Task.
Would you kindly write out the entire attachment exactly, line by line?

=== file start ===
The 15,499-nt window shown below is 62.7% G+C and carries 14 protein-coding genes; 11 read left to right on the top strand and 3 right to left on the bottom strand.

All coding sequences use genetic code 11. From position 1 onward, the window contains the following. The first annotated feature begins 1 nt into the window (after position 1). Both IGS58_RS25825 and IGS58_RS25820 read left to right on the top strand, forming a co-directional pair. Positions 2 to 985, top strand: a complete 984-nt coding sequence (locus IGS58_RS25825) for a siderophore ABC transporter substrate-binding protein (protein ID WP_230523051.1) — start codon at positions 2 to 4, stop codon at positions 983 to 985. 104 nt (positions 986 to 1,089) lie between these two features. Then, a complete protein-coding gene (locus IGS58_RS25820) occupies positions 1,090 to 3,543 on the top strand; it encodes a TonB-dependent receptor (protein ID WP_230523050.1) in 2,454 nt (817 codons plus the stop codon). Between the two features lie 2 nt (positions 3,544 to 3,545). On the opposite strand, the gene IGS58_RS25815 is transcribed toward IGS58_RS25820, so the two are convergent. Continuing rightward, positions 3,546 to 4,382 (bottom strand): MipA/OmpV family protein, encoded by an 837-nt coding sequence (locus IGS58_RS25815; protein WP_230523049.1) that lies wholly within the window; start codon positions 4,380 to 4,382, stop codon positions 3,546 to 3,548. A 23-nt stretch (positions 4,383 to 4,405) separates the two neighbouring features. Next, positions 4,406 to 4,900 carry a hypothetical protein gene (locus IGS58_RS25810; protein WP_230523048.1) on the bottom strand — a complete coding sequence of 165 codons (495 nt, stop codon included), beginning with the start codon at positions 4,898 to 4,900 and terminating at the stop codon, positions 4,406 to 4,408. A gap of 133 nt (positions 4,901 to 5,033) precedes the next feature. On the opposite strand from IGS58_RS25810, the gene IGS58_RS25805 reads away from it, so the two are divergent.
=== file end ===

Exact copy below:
The 15,499-nt window shown below is 62.7% G+C and carries 14 protein-coding genes; 11 read left to right on the top strand and 3 right to left on the bottom strand.

All coding sequences use genetic code 11. From position 1 onward, the window contains the following. The first annotated feature begins 1 nt into the window (after position 1). Both IGS58_RS25825 and IGS58_RS25820 read left to right on the top strand, forming a co-directional pair. Positions 2 to 985, top strand: a complete 984-nt coding sequence (locus IGS58_RS25825) for a siderophore ABC transporter substrate-binding protein (protein ID WP_230523051.1) — start codon at positions 2 to 4, stop codon at positions 983 to 985. 104 nt (positions 986 to 1,089) lie between these two features. Then, a complete protein-coding gene (locus IGS58_RS25820) occupies positions 1,090 to 3,543 on the top strand; it encodes a TonB-dependent receptor (protein ID WP_230523050.1) in 2,454 nt (817 codons plus the stop codon). Between the two features lie 2 nt (positions 3,544 to 3,545). On the opposite strand, the gene IGS58_RS25815 is transcribed toward IGS58_RS25820, so the two are convergent. Continuing rightward, positions 3,546 to 4,382 (bottom strand): MipA/OmpV family protein, encoded by an 837-nt coding sequence (locus IGS58_RS25815; protein WP_230523049.1) that lies wholly within the window; start codon positions 4,380 to 4,382, stop codon positions 3,546 to 3,548. A 23-nt stretch (positions 4,383 to 4,405) separates the two neighbouring features. Next, positions 4,406 to 4,900 carry a hypothetical protein gene (locus IGS58_RS25810; protein WP_230523048.1) on the bottom strand — a complete coding sequence of 165 codons (495 nt, stop codon included), beginning with the start codon at positions 4,898 to 4,900 and terminating at the stop codon, positions 4,406 to 4,408. A gap of 133 nt (positions 4,901 to 5,033) precedes the next feature. On the opposite strand from IGS58_RS25810, the gene IGS58_RS25805 reads away from it, so the two are divergent.